1. Firepower: Online reputation campaigns can routinely take longer than a year depending on the competitiveness of the keyword and the amount of firepower you put behind your campaign. If your properties are ranking on the first few pages, you can be sure you’re on the right path. Keep up the good work and consider increasing the amount of time you put into your campaign.
  2. Branding: Your online presence is not just a means to an end. It’s your personal brand and it tells a truthful, relevant story about you. That negative result may still be ranking, but it no longer defines your online presence. Are your other web properties ranking on the first page? If so, they’re mitigating the negative page’s impact and telling viewers the full story. Are you earning more monthly website views than the amount of Google searches for your name? If so, then you are beginning to really define the way you are perceived online.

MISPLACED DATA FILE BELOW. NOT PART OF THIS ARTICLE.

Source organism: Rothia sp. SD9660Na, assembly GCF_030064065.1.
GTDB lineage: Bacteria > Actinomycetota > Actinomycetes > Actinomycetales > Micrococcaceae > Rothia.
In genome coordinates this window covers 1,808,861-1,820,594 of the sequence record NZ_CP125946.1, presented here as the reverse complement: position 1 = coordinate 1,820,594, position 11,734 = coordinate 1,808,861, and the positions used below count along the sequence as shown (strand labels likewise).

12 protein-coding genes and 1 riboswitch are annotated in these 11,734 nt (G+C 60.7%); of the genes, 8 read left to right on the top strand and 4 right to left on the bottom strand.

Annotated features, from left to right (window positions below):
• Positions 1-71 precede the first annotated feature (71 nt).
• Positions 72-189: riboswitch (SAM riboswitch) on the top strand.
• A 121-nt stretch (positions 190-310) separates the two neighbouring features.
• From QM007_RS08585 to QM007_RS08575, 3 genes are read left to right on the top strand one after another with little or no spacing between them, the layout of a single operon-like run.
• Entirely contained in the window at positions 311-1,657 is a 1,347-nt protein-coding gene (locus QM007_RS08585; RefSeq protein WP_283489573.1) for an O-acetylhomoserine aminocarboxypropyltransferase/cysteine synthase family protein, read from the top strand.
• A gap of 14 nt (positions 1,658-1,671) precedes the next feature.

17. Are there some short term tactics we can use?

No. Burying negative results takes time and there is no shortcut to generating authority on a number of web properties. Press releases can sometimes offer “flash-in-the-pan” results because they mimic a news article, but these results fall of SERPs as quickly as they arise.

18. If Twitter and LinkedIn are so authoritative, can’t we just create a bunch of those profiles for my name?

Google tends to rank only one result per domain on the first page. So while this sounds like a good idea in theory, it doesn’t typically work out in reality. It would be smarter to refocus your efforts on creating amazing content on your already-existing profiles.

19. Why does this process take so long?

It takes time for your web properties to generate enough authority to begin ranking prominently. Even if your properties are more SEO-friendly and optimized better for your name or business, they’re still much newer than that negative result. For that reason, it’s going to take time for your properties to gain enough authority to overtake it.

I’ll share the chart from question #12 here again so you can visualize what I’m talking about:

domain authority over time

20. Is the process different if I have a negative image result?